Only two years after its discovery in a single town in Connecticut, a dreaded invasive insect that attacks ash trees has spread into five counties, a death sentence for tens of thousands of trees.
"It is exploding," said Kirby C. Stafford III, a scientist with the Connecticut Agricultural Experiment Station who also is the designated state entomologist. "We our going to lose our ash."
The insect, the emerald ash borer, native to Asia, was first discovered in Michigan in 2002 and has spread throughout the Midwest, parts of the South and the Northeast, already having killed millions of ash trees.
Once centered in New Haven County, the beetle has now spread to Fairfield, Hartford, Litchfield and Middlesex counties. With a new discovery in Bridgeport in recent days, the beetle has now been identified in 39 cities and towns in Connecticut, 24 of them this year.
Ash trees — white ash is the most common, but green ash also is found in Connecticut — make up between 4 percent and 15 percent of Connecticut forests. They are found throughout the state, but are especially numerous in a long south-to-north band in western Litchfield County and in northern Middlesex, eastern Hartford and southern Tolland counties,
Stafford said it is likely the beetle already is established in other towns. The state has a monitoring program to help identify newly affected forests. That it will be found in coming years in all 169 cities and towns in Connecticut appears inevitable.
White ash is a handsome tree with ash-colored bark in a distinctive, tight, diamond-like pattern. The wood is strong, light and pliable and has been used for baseball bats, tennis racquets and hockey sticks, among many other uses. In fall, the white ash is one of the distinctive components of the iconic New England fall foliage color, many of the trees displaying leaves of a light purple hue, rare in the foliage palette.
The emerald ash borer is a small insect, about 1/2-inch long and metallic green. Adults leave a D-shaped exit hole in the bark when they emerge in spring. Because woodpeckers like emerald ash borer larvae, heavy woodpecker damage to an ash tree can be a sign that it is infested.
While the beetle is expected to destroy many thousands of trees in Connecticut, a white ash planted as an ornamental near a home can be treated by an arborist and protected from damage. An untreated, infested tree can die within two or three years.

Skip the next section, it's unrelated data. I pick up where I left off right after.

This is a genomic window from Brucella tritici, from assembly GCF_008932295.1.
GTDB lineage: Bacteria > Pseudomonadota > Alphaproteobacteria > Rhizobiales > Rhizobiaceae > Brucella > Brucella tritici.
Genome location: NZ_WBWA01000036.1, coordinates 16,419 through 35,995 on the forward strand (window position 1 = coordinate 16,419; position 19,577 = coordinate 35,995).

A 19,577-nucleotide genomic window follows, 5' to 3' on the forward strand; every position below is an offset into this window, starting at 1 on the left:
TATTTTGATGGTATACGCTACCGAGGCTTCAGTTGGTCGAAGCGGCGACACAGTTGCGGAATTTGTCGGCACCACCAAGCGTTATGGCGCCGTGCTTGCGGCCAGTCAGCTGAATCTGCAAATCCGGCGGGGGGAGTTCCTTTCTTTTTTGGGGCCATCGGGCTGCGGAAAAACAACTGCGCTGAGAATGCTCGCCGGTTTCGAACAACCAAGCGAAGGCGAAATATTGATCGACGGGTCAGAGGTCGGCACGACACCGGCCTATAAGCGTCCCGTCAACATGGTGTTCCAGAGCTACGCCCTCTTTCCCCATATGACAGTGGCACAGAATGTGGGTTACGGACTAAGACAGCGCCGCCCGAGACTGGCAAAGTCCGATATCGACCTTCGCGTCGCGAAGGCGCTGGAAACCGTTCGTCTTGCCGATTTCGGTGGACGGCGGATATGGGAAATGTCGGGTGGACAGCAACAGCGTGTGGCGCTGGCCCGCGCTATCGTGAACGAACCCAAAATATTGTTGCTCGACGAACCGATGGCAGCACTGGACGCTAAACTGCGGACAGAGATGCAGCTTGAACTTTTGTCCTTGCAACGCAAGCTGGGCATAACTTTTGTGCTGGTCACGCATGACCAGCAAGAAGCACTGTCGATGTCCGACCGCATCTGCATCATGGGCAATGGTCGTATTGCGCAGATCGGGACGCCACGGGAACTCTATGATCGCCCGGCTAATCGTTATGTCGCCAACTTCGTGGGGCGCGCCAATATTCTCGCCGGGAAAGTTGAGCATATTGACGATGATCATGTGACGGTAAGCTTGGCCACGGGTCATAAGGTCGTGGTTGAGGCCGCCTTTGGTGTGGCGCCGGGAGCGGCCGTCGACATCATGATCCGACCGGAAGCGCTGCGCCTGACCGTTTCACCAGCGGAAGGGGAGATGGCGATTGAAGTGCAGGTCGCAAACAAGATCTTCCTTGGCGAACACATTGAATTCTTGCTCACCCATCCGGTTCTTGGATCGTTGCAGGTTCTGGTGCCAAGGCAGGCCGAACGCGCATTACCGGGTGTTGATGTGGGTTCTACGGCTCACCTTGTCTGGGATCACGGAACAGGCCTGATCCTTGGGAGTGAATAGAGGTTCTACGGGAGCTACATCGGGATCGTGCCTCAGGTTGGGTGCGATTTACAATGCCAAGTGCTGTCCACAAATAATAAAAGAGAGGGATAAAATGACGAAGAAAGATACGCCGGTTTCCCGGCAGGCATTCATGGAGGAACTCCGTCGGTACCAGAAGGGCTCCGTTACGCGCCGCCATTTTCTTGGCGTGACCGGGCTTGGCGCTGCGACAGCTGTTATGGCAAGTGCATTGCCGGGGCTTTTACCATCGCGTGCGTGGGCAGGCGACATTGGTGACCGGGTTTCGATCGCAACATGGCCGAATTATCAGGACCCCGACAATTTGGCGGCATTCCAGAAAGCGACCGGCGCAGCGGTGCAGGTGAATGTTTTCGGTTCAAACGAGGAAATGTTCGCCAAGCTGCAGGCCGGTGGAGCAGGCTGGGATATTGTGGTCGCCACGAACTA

Peter Tyrell, an arborist with The Care of Trees company in Hamden, said it is important to treat ash trees before they are infested with the beetle, or at least treat them in the earliest stages of infestation, if it is to be successful.
Typically, an arborist would recommend fertilizing once or twice a year combined with an injection of what is known as a systemic pesticide, which travels through a tree's vascular system up to the canopy. A beetle chews on the tree, takes in pesticide, and dies.
The cost for an ash tree of perhaps 30 inches in diameter at chest height would be about $150 for the pesticide and $170 for the fertilizer, Tyrell said. That, he noted, is far less than the cost of removing a mature ash tree that has been killed by the beetle and becomes a hazard.
Affected states no longer hold any hope of eradicating the beetle. The goal now is to slow its spread. Claire Rutledge, another scientist at the experiment station, which is a state agency, is working with two biological controls, releasing parasitic wasps in Connecticut communities in hopes of reducing ash mortality.
The state already has imposed a quarantine regulating the movement of ash logs, nursery stock and firewood within the first four counties where it was identified. The state is now proposing that the quarantine be imposed statewide.
Detailed information about the quarantine and the beetle can be found at http://www.ct.gov/deep/eab. A fact sheet and additional information is available at http://www.ct.gov/caes. Also, information about the beetle and the biological control program can be found at http://www.emeraldashborer.info.
Contact Steve Grant at firstname.lastname@example.org